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Bonding Through Gossip? The Effect of Gossip on Levels of Cooperation in Social Dilemma Games

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Abstract:

Is it true that a little negative gossip about a mutually known third party can help cement an early-stage friendship? The idea that gossip is a social bonding system has been dominating the research on gossip for a couple decades. Researchers within various domains of the social sciences believe that gossip unites people, and illustrated this idea with ethnographic data, but so far few of them have given substantial proof to this claim. Using levels of cooperation in a social dilemma game as a proxy to measure social bonding between two people, this study shows that gossip might not be the social cement of our society. Using the prisoner’s dilemma game, and 2 professional actresses as confederates, we compared the strategies used by female students who simply met with the confederate, to respondents who met and communicated with the confederate who either shared a gossip story or a self-disclosed story. From the theory that gossip acts as a social bonding system, we predicted higher levels of cooperation from the respondents who engaged in the gossip conversation with the confederate, but our results show a significant drop down in the levels of cooperation for this condition, compared to the condition of no talk or self-disclosed talk, who are not different from each other.

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9 (255), 2 (121), 1 (111), 3 (107), 6 (106), 0 (85), 8 (82), c (81), 5 (65), 4 (59), e (46), k (44), b (39), -1 (35), r (24), l (24), d (24), q (23), .. (13), 44 (12), g (10),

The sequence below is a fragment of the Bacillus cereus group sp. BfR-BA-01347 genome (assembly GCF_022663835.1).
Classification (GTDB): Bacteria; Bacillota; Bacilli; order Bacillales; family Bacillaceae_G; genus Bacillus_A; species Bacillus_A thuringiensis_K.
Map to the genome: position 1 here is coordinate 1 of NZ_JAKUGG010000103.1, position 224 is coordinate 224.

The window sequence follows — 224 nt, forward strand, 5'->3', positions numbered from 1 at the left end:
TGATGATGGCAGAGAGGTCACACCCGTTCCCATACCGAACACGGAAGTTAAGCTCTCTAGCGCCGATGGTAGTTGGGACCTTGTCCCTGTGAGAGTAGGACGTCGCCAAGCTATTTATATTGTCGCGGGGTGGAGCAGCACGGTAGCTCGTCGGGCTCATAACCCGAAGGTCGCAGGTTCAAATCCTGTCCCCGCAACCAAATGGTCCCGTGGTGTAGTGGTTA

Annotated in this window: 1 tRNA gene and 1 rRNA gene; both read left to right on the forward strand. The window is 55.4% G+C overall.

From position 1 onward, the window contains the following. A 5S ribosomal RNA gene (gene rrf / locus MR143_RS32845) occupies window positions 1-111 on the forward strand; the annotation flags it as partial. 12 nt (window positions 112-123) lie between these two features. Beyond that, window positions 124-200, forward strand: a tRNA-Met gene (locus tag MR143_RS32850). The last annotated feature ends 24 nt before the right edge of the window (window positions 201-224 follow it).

Author's Keywords:

gossip, social bonding, communication and cooperation
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Name: International Communication Association
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http://www.icahdq.org


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URL: http://citation.allacademic.com/meta/p170097_index.html
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MLA Citation:

De Backer, Charlotte., Larson, Christina. and Cosmides, Leda. "Bonding Through Gossip? The Effect of Gossip on Levels of Cooperation in Social Dilemma Games" Paper presented at the annual meeting of the International Communication Association, TBA, San Francisco, CA, May 23, 2007 <Not Available>. 2013-12-16 <http://citation.allacademic.com/meta/p170097_index.html>

APA Citation:

De Backer, C. J., Larson, C. and Cosmides, L. , 2007-05-23 "Bonding Through Gossip? The Effect of Gossip on Levels of Cooperation in Social Dilemma Games" Paper presented at the annual meeting of the International Communication Association, TBA, San Francisco, CA Online <APPLICATION/PDF>. 2013-12-16 from http://citation.allacademic.com/meta/p170097_index.html

Publication Type: Conference Paper/Unpublished Manuscript
Abstract: Is it true that a little negative gossip about a mutually known third party can help cement an early-stage friendship? The idea that gossip is a social bonding system has been dominating the research on gossip for a couple decades. Researchers within various domains of the social sciences believe that gossip unites people, and illustrated this idea with ethnographic data, but so far few of them have given substantial proof to this claim. Using levels of cooperation in a social dilemma game as a proxy to measure social bonding between two people, this study shows that gossip might not be the social cement of our society. Using the prisoner’s dilemma game, and 2 professional actresses as confederates, we compared the strategies used by female students who simply met with the confederate, to respondents who met and communicated with the confederate who either shared a gossip story or a self-disclosed story. From the theory that gossip acts as a social bonding system, we predicted higher levels of cooperation from the respondents who engaged in the gossip conversation with the confederate, but our results show a significant drop down in the levels of cooperation for this condition, compared to the condition of no talk or self-disclosed talk, who are not different from each other.

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